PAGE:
While pop culture can be a great entry point into learning about societal issues (particularly for non-Black stans who only care about Black people when they are pop stars or victims of police violence), some stans only view social issues as a means of online engagement rather than real-world advocacy.


Stan culture has become
mind-numbingly repetitive.

Animation: Stan Wars/Shutterstock

The world of stan humor and content has changed drastically. 

Once stan culture officially went mainstream and GIF engines became a standard feature on every major communication tool, stan humor became templatized to the point where you no longer had to be funny in order to be funny.

The obvious downside (particularly for elderly stans in their mid 20’s and older) is that stan culture has been reduced to the same GIFs, jokes, memes, arguments, posts, platitudes, and tweets repeated over and over and over and over again until your brain starts to glaze over. And your body wants to throw itself in front of the next thing that comes speeding past your apartment. 

While stan humor has become so mind-numbingly, soul-crushingly, and ass-itchingly monotonous, there is something oddly empowering about the fact that 85% of all stan humor comes from the same four Black women.

Also, stan bots are a thing.


We should be a lot more concerned about stan bots.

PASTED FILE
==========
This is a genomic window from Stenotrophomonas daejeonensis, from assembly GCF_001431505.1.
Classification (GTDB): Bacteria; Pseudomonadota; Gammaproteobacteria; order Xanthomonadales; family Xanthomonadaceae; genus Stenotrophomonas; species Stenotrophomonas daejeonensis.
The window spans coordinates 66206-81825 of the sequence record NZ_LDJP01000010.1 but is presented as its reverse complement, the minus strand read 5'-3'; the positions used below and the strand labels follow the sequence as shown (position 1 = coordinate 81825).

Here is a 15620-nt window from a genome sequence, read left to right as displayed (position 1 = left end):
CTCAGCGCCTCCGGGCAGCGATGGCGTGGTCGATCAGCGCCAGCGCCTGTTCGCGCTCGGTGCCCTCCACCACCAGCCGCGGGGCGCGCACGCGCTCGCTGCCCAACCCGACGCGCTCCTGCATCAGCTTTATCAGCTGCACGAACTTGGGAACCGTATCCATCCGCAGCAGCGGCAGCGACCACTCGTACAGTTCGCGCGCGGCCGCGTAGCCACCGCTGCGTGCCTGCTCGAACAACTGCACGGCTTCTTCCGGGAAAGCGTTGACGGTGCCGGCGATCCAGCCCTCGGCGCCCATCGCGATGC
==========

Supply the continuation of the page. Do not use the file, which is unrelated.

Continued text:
Stan culture is now mainstream.

Graphic credit: Stan Wars/Shutterstock
When Stan Wars launched in 2010, it featured a guide to understanding stan lingo.
A decade later, that guide has become wholly unnecessary, as stan language AAVE and Black gay slang have become commonplace in everyday communication.

White tweens and millennials talking like Black aunties and Harlem house mothers may have been unsettling at first. But once major corporations and media companies realized that stan culture was the best way to talk to (and market to) the youth, there was no turning back, and eventually, stan culture became pop culture. 

The language and sensibilities that started on obscure stan message boards 15 years ago have now permeated not just pop culture, but politics and almost every facet of online communication.

As with any mainstream movement, stan culture has faced a backlash with many people pointing out how mob-like internet fan groups often do more harm than good. As a result, there have been many calling for the abolition of stan culture.

While stans can be absolute trash in so many ways, obsessive celebrity worship has existed for centuries and won’t end soon (even Jesus had stans). 

Many of the people sharply critical of the cult-like worship in stan culture rarely have the same critiques for the mindless sheep mentality in religion, academia, or activism. And many of the people yelling “abolish celebrity culture” are doing so while simultaneously trying to get as many social media followers as possible and using celebrities’ names for engagement.

And so, if you are an obsessed stan whose mental well-being is dependent on how many Norwegians are streaming Billie Eilish at this very minute, you can rest assured that stan culture isn’t going anywhere. As long as music fans obsessively fixate on pop stars’ lives as if they’re getting a paycheck for it, stan culture will always thrive.

You love to see it.